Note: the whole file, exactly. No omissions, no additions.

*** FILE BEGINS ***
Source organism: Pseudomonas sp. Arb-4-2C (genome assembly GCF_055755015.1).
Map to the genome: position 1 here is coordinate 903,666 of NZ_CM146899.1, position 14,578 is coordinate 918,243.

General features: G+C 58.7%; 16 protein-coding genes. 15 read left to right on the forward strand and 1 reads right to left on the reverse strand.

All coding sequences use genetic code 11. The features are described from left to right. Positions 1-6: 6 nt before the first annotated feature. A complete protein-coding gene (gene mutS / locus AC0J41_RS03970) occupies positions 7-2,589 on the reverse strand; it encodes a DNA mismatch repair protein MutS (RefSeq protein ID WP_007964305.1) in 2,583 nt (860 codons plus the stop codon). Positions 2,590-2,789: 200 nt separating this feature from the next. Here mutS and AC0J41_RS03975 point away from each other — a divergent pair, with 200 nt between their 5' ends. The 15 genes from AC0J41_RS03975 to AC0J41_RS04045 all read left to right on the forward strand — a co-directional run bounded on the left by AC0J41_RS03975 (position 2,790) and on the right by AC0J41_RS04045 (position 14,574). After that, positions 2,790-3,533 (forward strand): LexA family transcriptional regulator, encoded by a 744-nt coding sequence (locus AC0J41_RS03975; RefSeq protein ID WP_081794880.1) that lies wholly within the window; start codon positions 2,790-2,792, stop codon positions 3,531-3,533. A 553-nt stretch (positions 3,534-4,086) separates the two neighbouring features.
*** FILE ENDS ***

Source organism: Pseudomonas sp. Arb-4-2C (genome assembly GCF_055755015.1).
Map to the genome: position 1 here is coordinate 903,666 of NZ_CM146899.1, position 14,578 is coordinate 918,243.

General features: G+C 58.7%; 16 protein-coding genes. 15 read left to right on the forward strand and 1 reads right to left on the reverse strand.

All coding sequences use genetic code 11. The features are described from left to right. Positions 1-6: 6 nt before the first annotated feature. A complete protein-coding gene (gene mutS / locus AC0J41_RS03970) occupies positions 7-2,589 on the reverse strand; it encodes a DNA mismatch repair protein MutS (RefSeq protein ID WP_007964305.1) in 2,583 nt (860 codons plus the stop codon). Positions 2,590-2,789: 200 nt separating this feature from the next. Here mutS and AC0J41_RS03975 point away from each other — a divergent pair, with 200 nt between their 5' ends. The 15 genes from AC0J41_RS03975 to AC0J41_RS04045 all read left to right on the forward strand — a co-directional run bounded on the left by AC0J41_RS03975 (position 2,790) and on the right by AC0J41_RS04045 (position 14,574). After that, positions 2,790-3,533 (forward strand): LexA family transcriptional regulator, encoded by a 744-nt coding sequence (locus AC0J41_RS03975; RefSeq protein ID WP_081794880.1) that lies wholly within the window; start codon positions 2,790-2,792, stop codon positions 3,531-3,533. A 553-nt stretch (positions 3,534-4,086) separates the two neighbouring features.